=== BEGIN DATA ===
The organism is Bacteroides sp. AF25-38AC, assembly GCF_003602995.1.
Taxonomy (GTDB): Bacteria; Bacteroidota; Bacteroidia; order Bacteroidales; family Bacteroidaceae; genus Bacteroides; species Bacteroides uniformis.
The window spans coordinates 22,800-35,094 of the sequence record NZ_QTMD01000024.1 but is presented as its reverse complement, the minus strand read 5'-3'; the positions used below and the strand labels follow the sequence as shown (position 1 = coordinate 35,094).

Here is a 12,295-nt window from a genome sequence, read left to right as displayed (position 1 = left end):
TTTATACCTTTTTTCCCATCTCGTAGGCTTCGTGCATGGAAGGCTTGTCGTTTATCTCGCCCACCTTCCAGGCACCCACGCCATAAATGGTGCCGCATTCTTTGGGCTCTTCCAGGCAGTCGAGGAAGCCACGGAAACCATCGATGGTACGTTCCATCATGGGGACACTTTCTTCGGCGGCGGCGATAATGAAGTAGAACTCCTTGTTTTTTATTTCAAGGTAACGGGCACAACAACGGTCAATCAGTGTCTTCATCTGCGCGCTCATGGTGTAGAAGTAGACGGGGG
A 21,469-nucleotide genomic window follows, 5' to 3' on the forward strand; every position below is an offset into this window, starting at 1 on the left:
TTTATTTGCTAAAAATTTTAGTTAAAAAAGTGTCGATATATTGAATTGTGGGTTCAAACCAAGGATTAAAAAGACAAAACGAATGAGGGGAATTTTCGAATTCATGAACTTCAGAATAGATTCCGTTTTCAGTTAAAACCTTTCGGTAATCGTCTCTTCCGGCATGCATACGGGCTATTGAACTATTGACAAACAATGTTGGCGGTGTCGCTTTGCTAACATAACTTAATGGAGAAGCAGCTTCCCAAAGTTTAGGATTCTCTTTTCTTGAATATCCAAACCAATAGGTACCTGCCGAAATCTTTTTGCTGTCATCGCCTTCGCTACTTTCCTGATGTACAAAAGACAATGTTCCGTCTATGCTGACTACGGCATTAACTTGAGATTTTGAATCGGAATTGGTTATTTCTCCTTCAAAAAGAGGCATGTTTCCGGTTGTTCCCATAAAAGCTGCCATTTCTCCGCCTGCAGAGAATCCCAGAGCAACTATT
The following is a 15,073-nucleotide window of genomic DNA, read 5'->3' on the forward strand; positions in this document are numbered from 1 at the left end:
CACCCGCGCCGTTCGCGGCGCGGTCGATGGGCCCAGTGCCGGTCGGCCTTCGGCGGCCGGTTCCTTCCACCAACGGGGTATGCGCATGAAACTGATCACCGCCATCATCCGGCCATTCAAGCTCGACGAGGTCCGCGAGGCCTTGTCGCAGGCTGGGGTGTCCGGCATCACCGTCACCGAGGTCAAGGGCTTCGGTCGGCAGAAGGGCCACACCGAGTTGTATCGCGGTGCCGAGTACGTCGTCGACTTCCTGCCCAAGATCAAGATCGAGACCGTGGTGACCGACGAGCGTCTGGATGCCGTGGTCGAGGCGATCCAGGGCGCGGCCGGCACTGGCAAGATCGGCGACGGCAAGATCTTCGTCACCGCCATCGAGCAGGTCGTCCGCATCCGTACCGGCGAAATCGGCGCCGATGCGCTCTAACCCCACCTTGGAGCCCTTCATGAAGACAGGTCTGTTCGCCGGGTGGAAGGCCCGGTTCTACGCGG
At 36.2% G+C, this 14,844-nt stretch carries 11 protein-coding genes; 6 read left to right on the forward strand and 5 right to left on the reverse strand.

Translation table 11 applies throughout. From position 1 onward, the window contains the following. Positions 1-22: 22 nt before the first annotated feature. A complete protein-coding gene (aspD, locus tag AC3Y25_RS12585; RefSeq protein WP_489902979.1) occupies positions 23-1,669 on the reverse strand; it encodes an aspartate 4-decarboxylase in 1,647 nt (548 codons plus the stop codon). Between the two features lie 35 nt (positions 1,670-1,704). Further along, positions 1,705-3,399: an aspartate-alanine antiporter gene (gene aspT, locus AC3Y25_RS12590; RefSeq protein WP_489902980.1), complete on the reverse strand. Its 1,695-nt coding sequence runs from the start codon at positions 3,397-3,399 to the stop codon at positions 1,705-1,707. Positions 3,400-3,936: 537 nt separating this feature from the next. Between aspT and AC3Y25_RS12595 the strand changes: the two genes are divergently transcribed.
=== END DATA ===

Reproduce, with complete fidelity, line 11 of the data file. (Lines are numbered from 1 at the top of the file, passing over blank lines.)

Translation table 11 applies throughout. From position 1 onward, the window contains the following. Positions 1-22: 22 nt before the first annotated feature. A complete protein-coding gene (aspD, locus tag AC3Y25_RS12585; RefSeq protein WP_489902979.1) occupies positions 23-1,669 on the reverse strand; it encodes an aspartate 4-decarboxylase in 1,647 nt (548 codons plus the stop codon). Between the two features lie 35 nt (positions 1,670-1,704). Further along, positions 1,705-3,399: an aspartate-alanine antiporter gene (gene aspT, locus AC3Y25_RS12590; RefSeq protein WP_489902980.1), complete on the reverse strand. Its 1,695-nt coding sequence runs from the start codon at positions 3,397-3,399 to the stop codon at positions 1,705-1,707. Positions 3,400-3,936: 537 nt separating this feature from the next. Between aspT and AC3Y25_RS12595 the strand changes: the two genes are divergently transcribed.